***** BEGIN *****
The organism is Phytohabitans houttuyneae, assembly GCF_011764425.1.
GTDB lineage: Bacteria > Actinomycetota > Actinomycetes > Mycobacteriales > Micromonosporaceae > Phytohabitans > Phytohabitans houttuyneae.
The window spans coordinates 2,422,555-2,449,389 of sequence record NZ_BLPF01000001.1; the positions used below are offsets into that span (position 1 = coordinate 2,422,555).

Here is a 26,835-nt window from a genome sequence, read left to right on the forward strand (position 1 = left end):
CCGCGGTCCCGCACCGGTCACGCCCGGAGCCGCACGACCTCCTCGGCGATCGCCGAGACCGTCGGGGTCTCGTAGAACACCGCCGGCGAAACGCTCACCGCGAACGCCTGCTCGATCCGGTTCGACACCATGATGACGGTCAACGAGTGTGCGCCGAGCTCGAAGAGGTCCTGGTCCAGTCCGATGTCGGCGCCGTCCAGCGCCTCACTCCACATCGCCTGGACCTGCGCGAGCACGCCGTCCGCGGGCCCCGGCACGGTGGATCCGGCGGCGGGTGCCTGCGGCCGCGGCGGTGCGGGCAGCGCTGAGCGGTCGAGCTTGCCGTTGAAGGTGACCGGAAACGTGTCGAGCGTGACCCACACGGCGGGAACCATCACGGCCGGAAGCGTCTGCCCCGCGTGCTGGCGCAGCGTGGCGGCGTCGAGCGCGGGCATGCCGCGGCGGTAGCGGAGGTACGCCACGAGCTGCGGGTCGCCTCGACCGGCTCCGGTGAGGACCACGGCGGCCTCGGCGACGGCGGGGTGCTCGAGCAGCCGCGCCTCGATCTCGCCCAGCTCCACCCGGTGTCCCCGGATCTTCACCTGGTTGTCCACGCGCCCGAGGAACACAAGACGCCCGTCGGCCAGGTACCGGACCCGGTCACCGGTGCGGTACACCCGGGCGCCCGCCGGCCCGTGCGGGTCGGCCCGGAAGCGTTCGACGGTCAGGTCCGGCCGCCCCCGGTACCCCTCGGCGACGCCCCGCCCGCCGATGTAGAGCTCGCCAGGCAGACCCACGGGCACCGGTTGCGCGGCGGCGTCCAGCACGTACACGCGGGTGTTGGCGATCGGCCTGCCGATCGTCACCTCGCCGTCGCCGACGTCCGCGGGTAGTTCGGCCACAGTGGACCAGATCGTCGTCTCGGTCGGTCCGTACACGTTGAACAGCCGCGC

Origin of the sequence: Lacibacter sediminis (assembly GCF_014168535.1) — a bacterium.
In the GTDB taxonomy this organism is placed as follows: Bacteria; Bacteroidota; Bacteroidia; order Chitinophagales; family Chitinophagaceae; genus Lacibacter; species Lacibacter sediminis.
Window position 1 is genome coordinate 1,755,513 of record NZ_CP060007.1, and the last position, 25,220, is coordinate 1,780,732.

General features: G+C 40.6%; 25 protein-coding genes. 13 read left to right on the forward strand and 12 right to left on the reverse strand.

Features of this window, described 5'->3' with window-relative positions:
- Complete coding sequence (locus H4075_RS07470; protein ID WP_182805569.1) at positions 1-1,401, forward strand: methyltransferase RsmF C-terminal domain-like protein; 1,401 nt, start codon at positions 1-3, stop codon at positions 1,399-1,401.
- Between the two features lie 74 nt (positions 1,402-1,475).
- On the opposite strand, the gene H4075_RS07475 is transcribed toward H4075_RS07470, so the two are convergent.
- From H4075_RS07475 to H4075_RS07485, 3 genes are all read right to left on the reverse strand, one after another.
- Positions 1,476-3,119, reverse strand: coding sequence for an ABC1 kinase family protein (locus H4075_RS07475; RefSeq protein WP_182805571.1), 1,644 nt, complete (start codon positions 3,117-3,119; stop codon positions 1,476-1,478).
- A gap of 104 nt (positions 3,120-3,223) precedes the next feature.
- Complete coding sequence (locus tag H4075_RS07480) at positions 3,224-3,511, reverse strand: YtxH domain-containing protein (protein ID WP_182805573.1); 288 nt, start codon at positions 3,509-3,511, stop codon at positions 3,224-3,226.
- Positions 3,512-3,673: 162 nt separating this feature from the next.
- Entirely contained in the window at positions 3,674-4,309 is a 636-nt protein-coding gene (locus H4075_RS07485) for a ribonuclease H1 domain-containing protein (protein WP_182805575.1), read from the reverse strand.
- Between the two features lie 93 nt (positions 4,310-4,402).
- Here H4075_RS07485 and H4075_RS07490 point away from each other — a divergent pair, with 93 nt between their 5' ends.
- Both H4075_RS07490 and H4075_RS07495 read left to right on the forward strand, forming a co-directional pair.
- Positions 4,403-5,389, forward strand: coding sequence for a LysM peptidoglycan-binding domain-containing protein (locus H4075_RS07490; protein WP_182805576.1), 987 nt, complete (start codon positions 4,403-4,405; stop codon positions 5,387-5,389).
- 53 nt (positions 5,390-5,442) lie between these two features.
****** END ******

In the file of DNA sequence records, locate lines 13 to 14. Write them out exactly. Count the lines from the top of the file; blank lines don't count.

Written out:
- On the opposite strand, the gene H4075_RS07475 is transcribed toward H4075_RS07470, so the two are convergent.
- From H4075_RS07475 to H4075_RS07485, 3 genes are all read right to left on the reverse strand, one after another.